medical library bookshelf

The Prepper’s Library Series: Medical Books for the Prepared

If the SHFT tomorrow, would you have all of the skills necessary to survive long term? I seriously doubt anyone does, but a well-curated reference library could be the difference between life and death for you or a loved one. Important skills should be practiced, but there are only so many hours in a day. So I recommend adding a selection of survival medicine books to your prepper library to help you get through any situations that may arise.

This edition of “The Prepper’s Library” will focus on medical books. I suspect this is an area most know little about, even a seasoned doctor could reasonably only know a portion of all the ailments, diseases, conditions, and treatments. So the medical spectrum must cover the entire body, medications, and treatments.

I will break down the library into categories and sub-categories to help you identify the areas that you’re looking to improve.

NOTE: “The Prepper’s Library Series” is a work in progress. When updated, more acurate or better content becomes aviliable this post will be revised. Please comment below if you see any oversight. -Thank you

First Aid

Defined as: Emergency care or treatment given to an ill or injured person before regular medical aid can be obtained.

Advanced Medical Care

Defined as: Maintaining and restoration of health by the treatment and prevention of disease. (As in medicine, dentistry, psychology, and health)

  • where there is no doctor cover
    Where There Is No Doctor: a village health care handbook

    by David Werner, Carol Thuman, and Jane Maxwell – Covering all aspects of health ranging from diarrhea to malaria, bone fractures, and ringworm. The book explains to readers what they can do themselves and how to prevent, recognize and treat many common sicknesses.
  • where there is no dentist cover
    Where There Is No Dentist
    by Murray Dickson – Instructions explain how to examine patients, diagnose common dental problems, make and use dental equipment, use local anesthetics, place fillings and remove teeth.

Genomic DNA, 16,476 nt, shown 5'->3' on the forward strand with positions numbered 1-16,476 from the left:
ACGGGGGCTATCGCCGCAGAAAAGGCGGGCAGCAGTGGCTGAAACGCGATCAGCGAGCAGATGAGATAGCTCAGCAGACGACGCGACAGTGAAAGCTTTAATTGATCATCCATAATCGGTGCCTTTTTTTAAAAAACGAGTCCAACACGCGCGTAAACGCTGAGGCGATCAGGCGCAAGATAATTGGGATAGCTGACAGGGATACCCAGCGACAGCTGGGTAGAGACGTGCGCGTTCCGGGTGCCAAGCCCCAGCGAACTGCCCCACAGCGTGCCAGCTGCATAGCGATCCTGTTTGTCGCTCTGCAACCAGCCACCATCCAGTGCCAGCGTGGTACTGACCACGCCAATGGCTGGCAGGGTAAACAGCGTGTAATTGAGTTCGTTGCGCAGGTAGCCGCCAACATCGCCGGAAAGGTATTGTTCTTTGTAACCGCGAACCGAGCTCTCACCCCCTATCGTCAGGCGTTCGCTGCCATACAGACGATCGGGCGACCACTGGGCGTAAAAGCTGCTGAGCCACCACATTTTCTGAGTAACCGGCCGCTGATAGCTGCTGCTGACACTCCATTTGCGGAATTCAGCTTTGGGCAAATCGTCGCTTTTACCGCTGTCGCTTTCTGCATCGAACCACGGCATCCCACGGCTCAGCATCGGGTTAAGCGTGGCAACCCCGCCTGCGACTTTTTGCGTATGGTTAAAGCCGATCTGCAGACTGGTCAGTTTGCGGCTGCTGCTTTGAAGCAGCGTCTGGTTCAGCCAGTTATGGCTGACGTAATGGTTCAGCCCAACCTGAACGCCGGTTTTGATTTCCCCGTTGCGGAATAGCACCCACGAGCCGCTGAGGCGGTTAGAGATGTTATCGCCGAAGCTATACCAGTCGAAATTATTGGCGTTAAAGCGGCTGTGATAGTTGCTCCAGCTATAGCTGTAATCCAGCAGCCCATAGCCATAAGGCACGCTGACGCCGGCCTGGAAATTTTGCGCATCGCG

Medicinal Plant Preparation and Uses

Knowing what a plant looks like, how and when to harvest is great information, but knowing what to do with it once you have it is an art form that requires tutelage. Learning how to extract the medicines and use them is crucial information that requires study.

  • Rosemary Gladstar's Medicinal Herbs cover
    Rosemary Gladstar’s Medicinal Herbs: A Beginners Guide
    by Rosemary Gladstar – Craft a soothing aloe lotion after an encounter with poison ivy, make a dandelion-burdock tincture to fix sluggish digestion and brew up some lavender-lemon balm tea to ease a stressful day. In this introductory guide, Rosemary Gladstar shows you how easy it can be to make your own herbal remedies for life’s common ailments.
  • Encyclopedia of Herbal Medicine cover
    Encyclopedia of Herbal Medicine
    by DK – With 550 key herbs and their uses as natural remedies for nearly 200 common ailments, Encyclopedia of Herbal Medicine is the definitive home reference to healing with the world’s oldest form of medicine. From ginger to lavender and thyme to dandelion, learn about the chemistry of plants and how and why they work as medicines within the body.
  • Alchemy of Herbs cover
    Alchemy of Herbs: Transform Everyday Ingredients into Foods and Remedies That Heal
    by Rosalee De La Foret – Imagine being prepared for that next cold, scrape, headache, digestive issue, stressful day, or sleepless night with simple ingredients from your cupboard. Instead of pills, reach for Cinnamon Tea to soothe your throat. Garlic Hummus to support your immune system. Ginger Lemon Tea for cold and flu symptoms. Cayenne Salve to relieve sore muscles. Cardamom Chocolate Mousse Cake for heart health. A glass of Spiced Cold Brew Coffee as a powerful antioxidant. Alchemy of Herbs will show you how to transform common ingredients into foods and remedies that heal.
  • The Modern Herbal Dispensatory cover
    The Modern Herbal Dispensatory: A Medicine-Making Guide
    by Thomas Easley and Steven Horne – A comprehensive, full-color guide provides detailed, easy-to-follow instructions for making and using approximately 250 herbal medicines at home, including practical tips and numerous effective formulas developed and tested by the authors, both expert herbalists with years of experience.

Medicinal Plant Identification

Dedicated identification guides have served me much better than the usage books. They are often much better in many areas, photography, geography, availability, portability, etc. For these reasons I always like to have good ID manuals nearby. I highly recommend looking for regional plant books, which will focus on the native plants in your area. There’s no point looking around for plants and trees you’ll never find.

  • Field Guide to Medicinal Plants and Herbs cover
    A Field Guide to Medicinal Plants and Herbs: Eastern and Central United States

    by Steven Foster and James A. Duke – The clear and concise text identifies the key traits, habitats, uses, and warnings for more than 530 of the most significant medicinal plants in the eastern and central United States and Canada including both native and alien species. Seven hundred plus images, the organization-by-color system, and simplified warnings make identifying medicinal plants fast and easy.